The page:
LINGUIST List 6.1322

Wed Sep 27 1995

Disc: Teaching as a prestigious occupation?

Editor for this issue: Ann Dizdar <>


  1. Steven Schaufele, teaching as a prestigious occupation?

Message 1: teaching as a prestigious occupation?

Date: Tue, 26 Sep 1995 00:07:29 teaching as a prestigious occupation?
From: Steven Schaufele <>
Subject: teaching as a prestigious occupation?

A couple of weeks ago there was some discussion on the List about the
possible influence of Saussure on the development of Einstein's theory of
relativity. I admit that after the first couple of postings or so i
didn't pay much attention, but at one point during the discussion Roman
Jakobson was quoted fairly extensively, and one statement caught my eye.
Speaking of a possible vehicle for Sausure --> Einstein influence, a
friend/roomate? of Einstein's who was a student of Saussure's, Jakobson
said that, although the fellow was brilliant, his ideas were unfortunate-
ly too far in advance of his time, and so he lived out his days as a mere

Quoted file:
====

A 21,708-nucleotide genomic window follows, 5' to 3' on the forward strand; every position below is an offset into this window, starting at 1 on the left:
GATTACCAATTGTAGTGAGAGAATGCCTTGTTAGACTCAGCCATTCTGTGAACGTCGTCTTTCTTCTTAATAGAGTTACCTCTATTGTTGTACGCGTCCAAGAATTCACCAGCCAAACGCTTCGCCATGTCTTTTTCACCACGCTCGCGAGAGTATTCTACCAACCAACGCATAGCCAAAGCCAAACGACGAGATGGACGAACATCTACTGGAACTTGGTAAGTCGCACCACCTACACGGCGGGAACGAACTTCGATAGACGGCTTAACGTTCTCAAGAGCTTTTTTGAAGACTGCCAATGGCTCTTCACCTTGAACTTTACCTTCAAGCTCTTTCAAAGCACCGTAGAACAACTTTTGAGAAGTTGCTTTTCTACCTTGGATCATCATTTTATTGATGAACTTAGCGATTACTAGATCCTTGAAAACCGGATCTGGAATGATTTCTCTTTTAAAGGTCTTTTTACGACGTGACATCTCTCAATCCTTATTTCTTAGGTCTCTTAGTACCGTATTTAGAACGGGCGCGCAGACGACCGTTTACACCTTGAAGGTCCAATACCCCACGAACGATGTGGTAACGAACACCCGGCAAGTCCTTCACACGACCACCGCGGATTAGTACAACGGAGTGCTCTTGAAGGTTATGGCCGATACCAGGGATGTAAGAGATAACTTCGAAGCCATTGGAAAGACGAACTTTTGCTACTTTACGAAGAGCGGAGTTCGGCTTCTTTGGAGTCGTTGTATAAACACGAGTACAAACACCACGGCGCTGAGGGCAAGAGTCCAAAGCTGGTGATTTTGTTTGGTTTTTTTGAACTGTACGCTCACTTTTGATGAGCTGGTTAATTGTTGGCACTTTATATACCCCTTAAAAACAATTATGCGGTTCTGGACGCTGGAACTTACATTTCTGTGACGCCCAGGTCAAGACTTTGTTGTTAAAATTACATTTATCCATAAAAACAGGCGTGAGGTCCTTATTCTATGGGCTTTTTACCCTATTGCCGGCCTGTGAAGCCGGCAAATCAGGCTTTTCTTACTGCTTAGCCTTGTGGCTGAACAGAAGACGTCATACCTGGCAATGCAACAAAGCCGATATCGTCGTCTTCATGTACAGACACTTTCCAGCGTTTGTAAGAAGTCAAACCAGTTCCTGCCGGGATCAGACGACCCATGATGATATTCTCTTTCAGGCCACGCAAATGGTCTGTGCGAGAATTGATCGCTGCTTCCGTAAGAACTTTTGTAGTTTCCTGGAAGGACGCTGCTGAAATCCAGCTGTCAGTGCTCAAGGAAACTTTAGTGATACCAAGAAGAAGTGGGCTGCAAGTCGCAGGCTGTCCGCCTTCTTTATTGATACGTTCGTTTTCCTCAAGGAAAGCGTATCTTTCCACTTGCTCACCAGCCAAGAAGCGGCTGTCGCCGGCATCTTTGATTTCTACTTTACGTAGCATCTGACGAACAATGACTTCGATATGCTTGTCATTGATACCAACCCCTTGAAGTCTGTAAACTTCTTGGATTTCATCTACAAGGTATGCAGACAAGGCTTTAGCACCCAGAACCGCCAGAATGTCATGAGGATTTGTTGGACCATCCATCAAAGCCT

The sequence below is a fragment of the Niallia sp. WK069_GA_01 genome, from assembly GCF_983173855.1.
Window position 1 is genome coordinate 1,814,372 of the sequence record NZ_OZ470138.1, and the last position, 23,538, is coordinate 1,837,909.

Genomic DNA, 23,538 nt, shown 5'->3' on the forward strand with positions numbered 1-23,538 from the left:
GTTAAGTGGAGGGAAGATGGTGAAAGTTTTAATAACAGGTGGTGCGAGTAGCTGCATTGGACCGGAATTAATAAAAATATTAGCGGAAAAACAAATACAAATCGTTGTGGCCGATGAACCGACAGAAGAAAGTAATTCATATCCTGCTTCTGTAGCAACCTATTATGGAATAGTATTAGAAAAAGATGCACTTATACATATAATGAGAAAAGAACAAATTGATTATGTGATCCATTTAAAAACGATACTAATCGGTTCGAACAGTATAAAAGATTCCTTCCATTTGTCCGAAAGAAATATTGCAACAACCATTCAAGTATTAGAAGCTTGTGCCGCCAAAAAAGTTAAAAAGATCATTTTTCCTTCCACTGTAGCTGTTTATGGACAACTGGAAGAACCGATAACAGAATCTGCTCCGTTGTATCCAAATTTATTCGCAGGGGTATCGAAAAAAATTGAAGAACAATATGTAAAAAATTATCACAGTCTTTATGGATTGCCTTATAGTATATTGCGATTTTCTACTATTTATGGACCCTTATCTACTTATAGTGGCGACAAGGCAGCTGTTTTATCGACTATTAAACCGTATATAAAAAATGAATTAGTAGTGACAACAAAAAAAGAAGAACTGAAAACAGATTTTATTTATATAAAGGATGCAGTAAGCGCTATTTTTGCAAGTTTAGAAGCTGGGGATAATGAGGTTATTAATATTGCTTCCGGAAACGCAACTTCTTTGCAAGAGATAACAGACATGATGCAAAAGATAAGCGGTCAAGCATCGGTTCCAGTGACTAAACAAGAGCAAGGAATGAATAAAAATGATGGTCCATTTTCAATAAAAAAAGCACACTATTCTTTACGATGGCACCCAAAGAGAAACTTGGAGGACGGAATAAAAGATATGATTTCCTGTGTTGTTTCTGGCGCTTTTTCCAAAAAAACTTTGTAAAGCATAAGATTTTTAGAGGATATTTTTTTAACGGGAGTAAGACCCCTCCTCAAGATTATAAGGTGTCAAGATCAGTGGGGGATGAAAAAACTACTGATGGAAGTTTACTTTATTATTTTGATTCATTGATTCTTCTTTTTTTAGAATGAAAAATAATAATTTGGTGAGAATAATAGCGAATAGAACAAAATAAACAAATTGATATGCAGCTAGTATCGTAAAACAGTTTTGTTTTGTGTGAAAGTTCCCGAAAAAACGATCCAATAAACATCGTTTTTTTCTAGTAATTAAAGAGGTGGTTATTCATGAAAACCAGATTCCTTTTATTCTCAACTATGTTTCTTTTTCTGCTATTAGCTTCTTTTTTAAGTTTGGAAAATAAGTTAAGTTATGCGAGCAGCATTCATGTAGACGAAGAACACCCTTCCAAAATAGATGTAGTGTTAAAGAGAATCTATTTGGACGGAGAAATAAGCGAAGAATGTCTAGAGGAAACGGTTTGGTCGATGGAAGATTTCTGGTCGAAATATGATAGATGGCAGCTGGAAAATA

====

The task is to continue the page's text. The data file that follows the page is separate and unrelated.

Now, I realize that this is Jakobson's own view and that it is not neces-
sarily representative of the field or the profession. Nor am i at the
moment particularly concerned about the suggestion that obscurity is the
punishment for avant-garde views, though this is a question worth addres-
sing. What i am mostly concerned about right now is the suggestion that,
in and of itself, teaching is a disappointing, wasteful, or even disrepu-
table occupation for a gifted scholar. As it happens, there are some of
us (i am personally acquainted with at least one such person) who would
give almost anything for the opportunity to teach linguistics regularly.
I would like to know how prevalent in academia, and particularly in lin-
guistics and language departments, is the notion that teaching is an
onerous task whose practitioners would prefer to shun it, and that gifted
scholar/researchers are wasted on classes.

I'm not sure how best to handle a discussion on this topic: whether to
field comments sent to me privately and post a summary, or encourage some
open discussion on the List. Perhaps some people would prefer to express
their views privately to me, while others would rather go public on the
subject. I'm willing to play it by ear, but i do wonder very seriously
about the extent to which this attitude really exists not only among
scholars but among administrators as well.

- -------------------
Dr. Steven Schaufele
712 West Washington
Urbana, IL 61801

**** O syntagmata linguarum liberemini humanarum! ***
*** Nihil vestris privari nisi obicibus potestis! ***
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